Add missing watersheds
In some instances, there were entire upstream watershed sections missing from the DEQ dataset. Take, for instance, the city of Gold Beach. In the DEQ dataset, the watershed is limited to the Lower Rogue and the Lobster Creek 5th field watersheds. So we added the missing parts, which include the entire upstream Rogue River and Illinois River watersheds. Often in these cases the intake is a well that is influenced by surface water.
We extended the watersheds for the cities of Clatskanie, Rainier, and Herminston to include the Columbia River watershed. We also extended the watershed for the city of Ontario to include the Snake River upstream from Ontario, plus the Jordan and the Owyhee Rivers. In addition, we extended the watershed for the city of Monmouth to include missing parts up the Willamette River and tributaries.
We added the watersheds for the cities of Brookings and Harbor, from the intakes up the Chetco River (see image below). Oregon Wild determined that these water sources should have been considered “surface water,” but they were missing from the DEQ dataset.
Brookings and Harbor watershed
Remove some watersheds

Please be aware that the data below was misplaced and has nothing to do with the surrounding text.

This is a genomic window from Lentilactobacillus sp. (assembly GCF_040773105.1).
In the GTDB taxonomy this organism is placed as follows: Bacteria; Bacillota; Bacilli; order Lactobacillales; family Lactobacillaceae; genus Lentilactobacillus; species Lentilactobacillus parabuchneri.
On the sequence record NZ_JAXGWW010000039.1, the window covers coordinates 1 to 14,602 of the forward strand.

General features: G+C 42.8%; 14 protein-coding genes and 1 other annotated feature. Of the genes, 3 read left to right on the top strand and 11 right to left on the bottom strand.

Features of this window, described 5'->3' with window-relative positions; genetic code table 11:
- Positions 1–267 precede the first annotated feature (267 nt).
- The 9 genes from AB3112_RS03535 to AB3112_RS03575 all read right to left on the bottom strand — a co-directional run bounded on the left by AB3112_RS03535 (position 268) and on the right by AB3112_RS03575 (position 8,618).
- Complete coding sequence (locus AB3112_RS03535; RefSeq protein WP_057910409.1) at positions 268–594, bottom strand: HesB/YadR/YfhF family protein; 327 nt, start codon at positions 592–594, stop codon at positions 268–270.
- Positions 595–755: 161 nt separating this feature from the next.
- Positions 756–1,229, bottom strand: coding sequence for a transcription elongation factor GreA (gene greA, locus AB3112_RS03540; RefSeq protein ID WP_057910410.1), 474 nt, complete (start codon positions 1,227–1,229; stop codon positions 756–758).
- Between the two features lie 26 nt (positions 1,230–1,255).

We removed inactive and zero population watersheds. We also removed the watershed for the city of St. Helens, as the source is an underground aquifer, so it was deemed to be a groundwater source as opposed to a surface water source.
We ran a geometry snapping algorithm to make sure all overlapping and adjacent polygons lined up exactly against each other, thus eliminating undesirable visual artifacts when viewing the dataset. We used a tolerance of 200 feet.
Compute total population per watershed
After all watersheds were extended following the process described above, we ran an algorithm to compute the total populations associated with every watershed. The total population is defined as the sum of the populations associated with a given watershed plus all the downstream ones.
Given the way we have constructed our dataset, in any set of intersecting polygons, the ones downstream are always larger in area than the ones upstream. So, to calculate the total population of a watershed, we just have to add to its population, the population of every larger (or equal) intersecting watershed.
Moreover, in our dataset, since every intersecting polygon is fully contained inside of every one of the larger ones it intersects, just picking an arbitrary point inside of a polygon is sufficient to find intersecting polygons.